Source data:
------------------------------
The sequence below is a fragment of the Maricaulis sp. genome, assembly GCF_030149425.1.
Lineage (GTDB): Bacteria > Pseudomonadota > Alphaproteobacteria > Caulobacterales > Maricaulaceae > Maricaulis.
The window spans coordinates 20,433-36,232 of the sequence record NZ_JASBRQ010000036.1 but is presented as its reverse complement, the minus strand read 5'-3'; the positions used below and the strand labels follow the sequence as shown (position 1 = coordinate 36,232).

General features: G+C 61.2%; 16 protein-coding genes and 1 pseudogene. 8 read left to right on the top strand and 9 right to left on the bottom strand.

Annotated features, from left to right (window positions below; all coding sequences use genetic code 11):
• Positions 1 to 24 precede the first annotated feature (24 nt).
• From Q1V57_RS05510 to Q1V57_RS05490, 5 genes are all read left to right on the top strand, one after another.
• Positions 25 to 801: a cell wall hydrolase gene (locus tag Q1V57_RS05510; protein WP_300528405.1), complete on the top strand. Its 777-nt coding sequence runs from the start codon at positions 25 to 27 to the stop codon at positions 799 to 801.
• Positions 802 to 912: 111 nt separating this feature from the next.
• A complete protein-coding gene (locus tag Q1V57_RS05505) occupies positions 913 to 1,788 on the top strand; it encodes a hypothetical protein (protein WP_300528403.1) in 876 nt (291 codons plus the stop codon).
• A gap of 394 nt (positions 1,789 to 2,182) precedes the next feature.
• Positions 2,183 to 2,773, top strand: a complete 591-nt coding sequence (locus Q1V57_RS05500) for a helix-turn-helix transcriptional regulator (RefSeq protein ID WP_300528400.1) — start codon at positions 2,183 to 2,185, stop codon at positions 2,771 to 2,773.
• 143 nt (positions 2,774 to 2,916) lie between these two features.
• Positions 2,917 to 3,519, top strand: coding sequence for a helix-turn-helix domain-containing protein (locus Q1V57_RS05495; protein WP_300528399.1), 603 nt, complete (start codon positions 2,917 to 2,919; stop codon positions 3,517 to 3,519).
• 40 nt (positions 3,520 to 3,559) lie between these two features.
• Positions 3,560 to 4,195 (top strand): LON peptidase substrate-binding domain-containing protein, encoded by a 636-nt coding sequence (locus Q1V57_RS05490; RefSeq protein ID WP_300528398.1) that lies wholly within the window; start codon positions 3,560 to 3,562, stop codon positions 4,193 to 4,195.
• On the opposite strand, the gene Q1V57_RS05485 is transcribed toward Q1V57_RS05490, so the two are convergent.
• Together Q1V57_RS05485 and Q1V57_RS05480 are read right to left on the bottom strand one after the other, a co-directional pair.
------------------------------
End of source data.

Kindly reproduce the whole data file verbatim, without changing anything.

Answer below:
The sequence below is a fragment of the Maricaulis sp. genome, assembly GCF_030149425.1.
Lineage (GTDB): Bacteria > Pseudomonadota > Alphaproteobacteria > Caulobacterales > Maricaulaceae > Maricaulis.
The window spans coordinates 20,433-36,232 of the sequence record NZ_JASBRQ010000036.1 but is presented as its reverse complement, the minus strand read 5'-3'; the positions used below and the strand labels follow the sequence as shown (position 1 = coordinate 36,232).

General features: G+C 61.2%; 16 protein-coding genes and 1 pseudogene. 8 read left to right on the top strand and 9 right to left on the bottom strand.

Annotated features, from left to right (window positions below; all coding sequences use genetic code 11):
• Positions 1 to 24 precede the first annotated feature (24 nt).
• From Q1V57_RS05510 to Q1V57_RS05490, 5 genes are all read left to right on the top strand, one after another.
• Positions 25 to 801: a cell wall hydrolase gene (locus tag Q1V57_RS05510; protein WP_300528405.1), complete on the top strand. Its 777-nt coding sequence runs from the start codon at positions 25 to 27 to the stop codon at positions 799 to 801.
• Positions 802 to 912: 111 nt separating this feature from the next.
• A complete protein-coding gene (locus tag Q1V57_RS05505) occupies positions 913 to 1,788 on the top strand; it encodes a hypothetical protein (protein WP_300528403.1) in 876 nt (291 codons plus the stop codon).
• A gap of 394 nt (positions 1,789 to 2,182) precedes the next feature.
• Positions 2,183 to 2,773, top strand: a complete 591-nt coding sequence (locus Q1V57_RS05500) for a helix-turn-helix transcriptional regulator (RefSeq protein ID WP_300528400.1) — start codon at positions 2,183 to 2,185, stop codon at positions 2,771 to 2,773.
• 143 nt (positions 2,774 to 2,916) lie between these two features.
• Positions 2,917 to 3,519, top strand: coding sequence for a helix-turn-helix domain-containing protein (locus Q1V57_RS05495; protein WP_300528399.1), 603 nt, complete (start codon positions 2,917 to 2,919; stop codon positions 3,517 to 3,519).
• 40 nt (positions 3,520 to 3,559) lie between these two features.
• Positions 3,560 to 4,195 (top strand): LON peptidase substrate-binding domain-containing protein, encoded by a 636-nt coding sequence (locus Q1V57_RS05490; RefSeq protein ID WP_300528398.1) that lies wholly within the window; start codon positions 3,560 to 3,562, stop codon positions 4,193 to 4,195.
• On the opposite strand, the gene Q1V57_RS05485 is transcribed toward Q1V57_RS05490, so the two are convergent.
• Together Q1V57_RS05485 and Q1V57_RS05480 are read right to left on the bottom strand one after the other, a co-directional pair.